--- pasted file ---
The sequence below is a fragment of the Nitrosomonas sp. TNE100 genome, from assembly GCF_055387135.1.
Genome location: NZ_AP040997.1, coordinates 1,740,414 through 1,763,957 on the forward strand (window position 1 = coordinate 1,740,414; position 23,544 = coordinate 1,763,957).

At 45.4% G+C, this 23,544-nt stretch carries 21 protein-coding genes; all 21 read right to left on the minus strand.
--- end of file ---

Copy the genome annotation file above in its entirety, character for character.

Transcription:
The sequence below is a fragment of the Nitrosomonas sp. TNE100 genome, from assembly GCF_055387135.1.
Genome location: NZ_AP040997.1, coordinates 1,740,414 through 1,763,957 on the forward strand (window position 1 = coordinate 1,740,414; position 23,544 = coordinate 1,763,957).

At 45.4% G+C, this 23,544-nt stretch carries 21 protein-coding genes; all 21 read right to left on the minus strand.